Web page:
Kate Adie returned to China to assess what changes had taken place
By Kate Adie
Tourists flock in their hundreds of thousands to Tiananmen Square in the heart of Beijing.
They can marvel at history in the Forbidden City and gaze at modern China's fashionably dressed citizens dodging shoals of Mercedes.
What they will not see is any hint of the recent past in Tiananmen Square - there is nothing which commemorates the deaths of the hundreds, perhaps thousands of people in June 1989, the massacre which brought a brutal end to many weeks of demonstrations.
Twenty years later, we wanted to make a programme about what happened to those caught up in the events - the student leaders, the workers and those who were injured or knew someone who had died.
And because recent history has been re-written by the Chinese authorities, we anticipated problems.
We applied for the official "journalist visas", announced during last year's Olympic Games - offering greater openness and freedom for the foreign press.
Chen Yunfei paid a high price for protest
After months of waiting - and advice from Chinese journalists that hen's teeth might be more available - we entered the country on tourist visas.
Our first two days of filming involved uniformed policemen sticking their white-gloved hands in front of the lens, while their plainclothes counterparts attempted to tail us through heavy traffic in Chengdu - with engaging ineptitude.
At one point we were followed by five vehicles, all of which appeared to have no idea how to tail anyone - especially when we abandoned our driver and hopped on a bus.
At one point we made a detour to avoid leading them to an interviewee - who is known to the police for dissident views - and I ended up in an organic farm talking earnestly to a rather puzzled man about cabbages while the police officers bobbed up and down behind a field of flowering rapeseed.
It would all seem something of a cat and mouse game for us, except for the fact that the people we were intending to interview all suffer endless harassment and surveillance - and have done ever since 1989.
As we slipped our "tail" and organised a rendez-vous in safe and discreet locations, we became ever more aware of the mammoth security system which can be brought to bear on those whom the state designates "trouble-makers".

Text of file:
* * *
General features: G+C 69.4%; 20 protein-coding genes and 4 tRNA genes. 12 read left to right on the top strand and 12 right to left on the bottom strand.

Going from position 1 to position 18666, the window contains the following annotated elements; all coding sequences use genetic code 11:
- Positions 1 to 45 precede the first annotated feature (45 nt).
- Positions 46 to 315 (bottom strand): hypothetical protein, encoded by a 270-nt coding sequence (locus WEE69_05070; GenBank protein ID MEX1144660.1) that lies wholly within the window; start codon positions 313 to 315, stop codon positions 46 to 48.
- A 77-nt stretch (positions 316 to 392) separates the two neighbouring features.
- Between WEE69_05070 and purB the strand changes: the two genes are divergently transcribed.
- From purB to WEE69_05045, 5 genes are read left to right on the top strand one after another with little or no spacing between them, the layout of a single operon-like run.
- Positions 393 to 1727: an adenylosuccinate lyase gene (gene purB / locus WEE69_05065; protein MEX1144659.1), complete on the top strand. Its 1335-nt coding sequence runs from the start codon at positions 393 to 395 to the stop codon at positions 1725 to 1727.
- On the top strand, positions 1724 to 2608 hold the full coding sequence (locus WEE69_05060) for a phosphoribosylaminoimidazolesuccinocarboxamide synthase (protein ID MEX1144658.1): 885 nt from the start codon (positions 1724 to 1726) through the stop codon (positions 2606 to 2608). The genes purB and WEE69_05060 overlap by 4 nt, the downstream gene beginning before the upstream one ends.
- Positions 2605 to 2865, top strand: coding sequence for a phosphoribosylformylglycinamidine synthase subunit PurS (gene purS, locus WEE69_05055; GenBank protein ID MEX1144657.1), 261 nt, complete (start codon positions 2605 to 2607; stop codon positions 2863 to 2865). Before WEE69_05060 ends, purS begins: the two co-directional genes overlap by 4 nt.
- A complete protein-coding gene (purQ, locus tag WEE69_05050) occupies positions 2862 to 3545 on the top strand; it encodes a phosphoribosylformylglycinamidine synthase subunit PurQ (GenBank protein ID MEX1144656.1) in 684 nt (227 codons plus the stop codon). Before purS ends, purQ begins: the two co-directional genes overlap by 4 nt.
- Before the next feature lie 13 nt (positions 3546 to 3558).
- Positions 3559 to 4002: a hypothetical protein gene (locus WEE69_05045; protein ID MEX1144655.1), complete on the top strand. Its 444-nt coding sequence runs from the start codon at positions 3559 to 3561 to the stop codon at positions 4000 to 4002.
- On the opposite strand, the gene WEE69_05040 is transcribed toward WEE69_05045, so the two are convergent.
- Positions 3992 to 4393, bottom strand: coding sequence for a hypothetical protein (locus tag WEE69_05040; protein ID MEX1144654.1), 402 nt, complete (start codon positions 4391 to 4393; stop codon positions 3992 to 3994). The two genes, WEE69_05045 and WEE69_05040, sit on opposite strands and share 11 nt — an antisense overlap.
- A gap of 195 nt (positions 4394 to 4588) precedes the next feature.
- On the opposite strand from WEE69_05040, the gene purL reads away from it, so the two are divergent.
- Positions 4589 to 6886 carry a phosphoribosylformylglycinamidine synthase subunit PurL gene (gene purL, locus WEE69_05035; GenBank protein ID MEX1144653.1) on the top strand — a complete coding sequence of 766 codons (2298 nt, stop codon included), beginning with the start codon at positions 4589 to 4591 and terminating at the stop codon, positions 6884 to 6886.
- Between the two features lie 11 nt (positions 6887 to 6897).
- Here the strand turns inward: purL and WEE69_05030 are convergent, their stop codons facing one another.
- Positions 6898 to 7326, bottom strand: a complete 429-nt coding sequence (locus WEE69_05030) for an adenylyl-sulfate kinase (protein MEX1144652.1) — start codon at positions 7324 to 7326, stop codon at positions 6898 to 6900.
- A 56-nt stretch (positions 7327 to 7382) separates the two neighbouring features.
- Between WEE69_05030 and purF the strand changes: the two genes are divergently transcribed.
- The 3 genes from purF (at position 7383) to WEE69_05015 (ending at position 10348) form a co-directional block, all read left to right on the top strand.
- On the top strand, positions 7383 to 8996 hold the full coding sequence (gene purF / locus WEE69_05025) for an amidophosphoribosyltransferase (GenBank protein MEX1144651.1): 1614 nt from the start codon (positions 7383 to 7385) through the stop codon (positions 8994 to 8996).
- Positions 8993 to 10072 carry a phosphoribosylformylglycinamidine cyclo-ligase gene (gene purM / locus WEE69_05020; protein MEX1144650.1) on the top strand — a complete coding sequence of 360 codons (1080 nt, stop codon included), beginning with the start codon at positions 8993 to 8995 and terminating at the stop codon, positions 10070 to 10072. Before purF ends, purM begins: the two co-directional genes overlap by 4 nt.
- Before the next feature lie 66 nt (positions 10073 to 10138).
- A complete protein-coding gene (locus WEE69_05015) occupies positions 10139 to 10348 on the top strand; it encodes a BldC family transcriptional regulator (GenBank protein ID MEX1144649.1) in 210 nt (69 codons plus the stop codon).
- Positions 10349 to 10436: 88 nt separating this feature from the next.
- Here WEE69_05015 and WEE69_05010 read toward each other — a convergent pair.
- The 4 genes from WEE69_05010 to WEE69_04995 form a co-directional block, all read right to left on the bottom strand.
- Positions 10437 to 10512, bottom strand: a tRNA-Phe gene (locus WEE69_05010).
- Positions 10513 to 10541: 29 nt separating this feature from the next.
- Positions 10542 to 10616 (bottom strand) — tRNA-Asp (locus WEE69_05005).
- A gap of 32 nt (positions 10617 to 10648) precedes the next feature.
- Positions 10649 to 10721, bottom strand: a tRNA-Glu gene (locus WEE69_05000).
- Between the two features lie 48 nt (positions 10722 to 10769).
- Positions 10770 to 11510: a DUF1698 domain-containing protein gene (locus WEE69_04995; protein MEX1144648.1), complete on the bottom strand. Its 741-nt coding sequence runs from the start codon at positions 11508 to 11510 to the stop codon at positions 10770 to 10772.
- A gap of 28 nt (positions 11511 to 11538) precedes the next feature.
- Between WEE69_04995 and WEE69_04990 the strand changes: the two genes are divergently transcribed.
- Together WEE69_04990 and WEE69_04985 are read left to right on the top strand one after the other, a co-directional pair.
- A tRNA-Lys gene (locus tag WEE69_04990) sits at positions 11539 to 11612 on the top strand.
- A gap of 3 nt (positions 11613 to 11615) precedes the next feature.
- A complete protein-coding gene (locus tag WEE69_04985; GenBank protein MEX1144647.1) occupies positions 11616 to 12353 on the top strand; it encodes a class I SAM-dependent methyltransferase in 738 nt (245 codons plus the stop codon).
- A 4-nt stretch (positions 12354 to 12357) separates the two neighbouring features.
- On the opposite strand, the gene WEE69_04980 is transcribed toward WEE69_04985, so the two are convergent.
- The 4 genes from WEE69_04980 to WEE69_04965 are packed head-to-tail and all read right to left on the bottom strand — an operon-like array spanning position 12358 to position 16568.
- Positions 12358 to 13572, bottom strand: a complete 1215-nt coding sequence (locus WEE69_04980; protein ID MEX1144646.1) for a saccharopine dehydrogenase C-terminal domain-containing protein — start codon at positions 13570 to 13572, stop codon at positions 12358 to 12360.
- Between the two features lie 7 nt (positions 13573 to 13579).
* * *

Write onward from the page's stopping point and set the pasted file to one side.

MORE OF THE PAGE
Tourists probably don't notice that Beijing boasts 280,000 security cameras; it is rumoured that the muscular lads who offer to be guides in Tiananmen Square, sell you postcards and ice-cream, are all members of the secret police.
Zhang Xianling founded Tiananmen Mothers after losing her son
The people we spoke to frequently find police outside their flat, cameras trained on their front door and their phones tapped.
It is no wonder that they used their mobiles (several!) to arrange to meet us.
What is surprising - and impressive - is their determination to talk about what happened, bear witness to the massacre and explain why they continue to demand that the authorities admit what they did to their own people.
They talk of being spirited from their homes every time there is a "sensitive time" - such as Party congresses or the Olympics, and being taken hundreds of miles away so that journalists cannot find them.
Many have been imprisoned for speaking out, yet they will not give up and their determination is breath-taking.
There's Mrs Zhang, founder of the Tiananmen Mothers, a group which supports those who lost their sons and daughters, killed by an army which was firing relentlessly all the way into the city.
Her son was shot - he had no idea what was happening when he went out "just to take some photographs".
She speaks with great dignity, one of the few voices among 1.3 billion who want the truth acknowledged - and who speak of their hopes for justice and more freedom.
Kate Adie Returns to Tiananmen Square was on BBC Two at 9pm on Wednesday 3 June 2009 and will be available for seven days at BBC iPlayer
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